With the connection as shown, nineteen positions of the on-load tap changer are obtained, of which the tenth position is shown in FIG. 1. FIG. 2 illustrates the switching sequence when switching from the tenth to the eleventh position, the unbroken line showing the closed contact position. Switching is performed as follows:
Selector contact V opens from tapping 12, and switch K closes and switches in damping resistor 26. Thereafter coarse/fine switch S is switched from tapping 1 to tapping 2, whereafter switch K is again opened and selector contact V closes on tapping 4. Diverter switch DS then completes the switching by transferring the load current from contact v to contact x through resistor contacts u and y. It is important that switch K closes before and opens after the time interval when switch S is opened. However, the closing interval of switch K need not necessarily be shorter than the opening interval of selector contact V, as shown in FIG. 2.
FIGS. 3 and 4 show schematically how an on-load tap changer according to the invention may be constructed. It consists of diverter switch DS oil-tightly enclosed in an insulating cylinder, step selector TS with coarse/fine switch S and switch K for the damping resistor. The on-load tap changer is intended to be mounted suspended from the transformer lid. It is operated by a motor device (not shown), the movement being transmitted from upper part 29 of the diverter switch housing through vertical shaft 30 to gear 31 for diverter switch DS and selector TS. Certain auxiliary equipment, such as a pressure switch, a position indicator, etc., are mounted on upper part 29.
Selector TS consists of insulating rods 32, arranged in a circle, with fixed contacts mounted thereon. At the center, there are two concentrically placed drive shafts 33 and 34 which are each driven by a Geneva wheel in gear 31. Each drive shaft supports one selector arm per phase. Selector arms V of the outer shaft are clamped on shaft 33, whereas contact arms H of the inner shaft are journalled on the outer shaft and fixedly connected to inner shaft 34 by a pin which passes through a free-wheel slot in outer shaft 33. The contact arms move in planes located above one another and each arm cooperates with a set of fixed contacts. The contact arms are connected to diverter switch DS by slip rings and current collector contacts (not shown).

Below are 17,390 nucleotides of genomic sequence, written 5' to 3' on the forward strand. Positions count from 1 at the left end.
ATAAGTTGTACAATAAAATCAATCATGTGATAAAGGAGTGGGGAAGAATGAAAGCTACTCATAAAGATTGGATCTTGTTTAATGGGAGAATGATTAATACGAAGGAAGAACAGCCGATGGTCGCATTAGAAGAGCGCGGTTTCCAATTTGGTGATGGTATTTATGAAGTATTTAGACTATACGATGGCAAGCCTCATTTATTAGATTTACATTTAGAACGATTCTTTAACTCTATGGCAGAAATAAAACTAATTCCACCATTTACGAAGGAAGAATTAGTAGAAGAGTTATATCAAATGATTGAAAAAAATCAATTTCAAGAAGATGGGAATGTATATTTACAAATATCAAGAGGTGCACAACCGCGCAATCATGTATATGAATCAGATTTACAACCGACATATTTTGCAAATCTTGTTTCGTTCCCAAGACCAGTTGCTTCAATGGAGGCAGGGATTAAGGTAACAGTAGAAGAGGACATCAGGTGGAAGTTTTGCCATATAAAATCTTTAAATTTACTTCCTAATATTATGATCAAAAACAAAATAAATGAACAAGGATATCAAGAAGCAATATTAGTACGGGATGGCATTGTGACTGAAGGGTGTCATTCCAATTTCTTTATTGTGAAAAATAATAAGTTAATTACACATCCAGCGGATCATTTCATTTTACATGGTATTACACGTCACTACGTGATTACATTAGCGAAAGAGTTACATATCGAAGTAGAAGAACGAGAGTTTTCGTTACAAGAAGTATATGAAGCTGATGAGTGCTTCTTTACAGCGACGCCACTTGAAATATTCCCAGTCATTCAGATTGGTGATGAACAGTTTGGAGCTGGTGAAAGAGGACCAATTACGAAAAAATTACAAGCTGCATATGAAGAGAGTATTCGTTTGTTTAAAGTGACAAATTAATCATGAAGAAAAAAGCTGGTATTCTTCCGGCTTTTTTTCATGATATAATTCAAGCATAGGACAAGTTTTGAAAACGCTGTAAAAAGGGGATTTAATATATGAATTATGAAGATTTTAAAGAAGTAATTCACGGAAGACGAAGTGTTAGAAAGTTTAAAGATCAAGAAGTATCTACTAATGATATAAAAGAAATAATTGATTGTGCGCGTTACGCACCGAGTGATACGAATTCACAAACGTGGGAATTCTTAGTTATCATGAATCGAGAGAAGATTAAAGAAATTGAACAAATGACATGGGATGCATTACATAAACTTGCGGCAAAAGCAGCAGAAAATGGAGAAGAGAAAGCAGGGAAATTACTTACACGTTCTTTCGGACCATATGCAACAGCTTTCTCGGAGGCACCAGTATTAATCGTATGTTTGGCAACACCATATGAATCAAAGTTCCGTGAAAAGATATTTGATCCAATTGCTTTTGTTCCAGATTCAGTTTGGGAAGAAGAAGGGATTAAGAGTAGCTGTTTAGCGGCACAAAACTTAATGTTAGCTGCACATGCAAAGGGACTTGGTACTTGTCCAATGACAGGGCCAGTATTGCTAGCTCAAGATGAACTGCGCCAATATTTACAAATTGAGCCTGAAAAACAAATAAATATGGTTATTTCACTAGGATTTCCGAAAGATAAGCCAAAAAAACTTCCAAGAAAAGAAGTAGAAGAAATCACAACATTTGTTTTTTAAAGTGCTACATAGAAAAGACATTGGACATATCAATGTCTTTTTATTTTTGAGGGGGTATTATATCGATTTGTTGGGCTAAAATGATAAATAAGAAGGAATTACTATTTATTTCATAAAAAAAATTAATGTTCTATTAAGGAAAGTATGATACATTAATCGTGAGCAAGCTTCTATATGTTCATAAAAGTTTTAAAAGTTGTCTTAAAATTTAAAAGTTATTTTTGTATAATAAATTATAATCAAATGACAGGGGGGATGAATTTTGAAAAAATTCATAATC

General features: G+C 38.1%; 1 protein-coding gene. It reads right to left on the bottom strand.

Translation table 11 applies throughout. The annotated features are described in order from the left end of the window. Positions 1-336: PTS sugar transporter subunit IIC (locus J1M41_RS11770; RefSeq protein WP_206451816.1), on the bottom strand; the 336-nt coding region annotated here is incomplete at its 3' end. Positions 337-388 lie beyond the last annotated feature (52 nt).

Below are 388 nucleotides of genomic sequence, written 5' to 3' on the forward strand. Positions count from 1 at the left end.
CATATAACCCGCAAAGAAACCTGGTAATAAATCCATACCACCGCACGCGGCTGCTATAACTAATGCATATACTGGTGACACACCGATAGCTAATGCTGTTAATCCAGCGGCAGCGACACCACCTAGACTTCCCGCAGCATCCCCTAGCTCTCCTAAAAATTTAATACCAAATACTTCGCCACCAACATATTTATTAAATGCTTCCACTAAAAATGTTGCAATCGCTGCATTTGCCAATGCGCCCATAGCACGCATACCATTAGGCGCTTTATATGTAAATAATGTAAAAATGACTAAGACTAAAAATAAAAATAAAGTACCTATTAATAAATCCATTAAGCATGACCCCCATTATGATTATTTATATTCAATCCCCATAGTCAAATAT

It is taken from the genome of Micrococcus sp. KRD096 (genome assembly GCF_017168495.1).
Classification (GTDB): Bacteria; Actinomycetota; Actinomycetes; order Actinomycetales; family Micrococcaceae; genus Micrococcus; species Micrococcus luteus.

Coarse/fine switch S has three fixed contacts 1, 2, 3 per phase, which are each positioned on an insulating rod 35. Changing-over is achieved with contact bridge 37 which is rotatable about shaft 36. Shaft 36 is set in motion by a fork arm from a drive pin on one of the Geneva wheels of the selector shafts.
FIGS. 5, 6 and 7 show how switch K for damping resistors 26-28 is constructed. It has three fixed contacts 39 which are each mounted on an insulating rod 38 and each of which are intended to be connected to fine step winding 23 in one phase by damping resistors, as is clear from FIG. 1. Movable contacts 40 of the switch are each resiliently attached to one contact arm 41. These arms are supported by metallic disc 42 which is connected, through flexible conductor 43, to a point common to the phases with a defined potential. Disc 42 is rotatably journalled on selector shaft 33 which is connected to selector arms V. The switch is driven directly from shaft 33 through guiding disc 44, fixedly mounted on the shaft, with slot 45 which deviates from the circular shape only in connection with cam 46 but which is otherwise circular. Guiding disc 44 is mechanically coupled to contact holder disc 42 through guiding arm 47 which is rotatably journalled on shaft pin 48 attached to the frame of the switch. Guiding arm 47 is provided with two guiding pins 49 and 50 arranged on opposite sides of the arm, one of the pins 49 projecting into cam slot 45 of the guiding disc and the other pin 50 projecting into radial notch 51 in the periphery of contact holder disc 42. The guiding pins are provided with rollers to reduce friction.
When selector shaft 33 and thus guiding disc 44 are rotated, guiding arm 47, as is best illustrated in FIG. 7, and thus contact holder disc 42 remains stationary in the shown position until cam 46 of guiding disc 44 contacts guiding pin 49 of guiding arm 47. Guiding arm 47 and contact holder disc 42 are then rotated so that movable contacts 40 of the switch are pressed against fixed contacts 39. When cam 46 has passed guiding pin 49, contacts 40 swing back to the position shown in FIG. 7. Contact arms 41 are thus caused to make a forward and backward movement briefly in connection with the operation of the plus/minus switch, as is symbolized by the two-way arrows in FIG. 5.
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|International Classification||H01H3/44, H01F29/04, H01H9/00|
|Cooperative Classification||H01H3/44, H01H9/0005|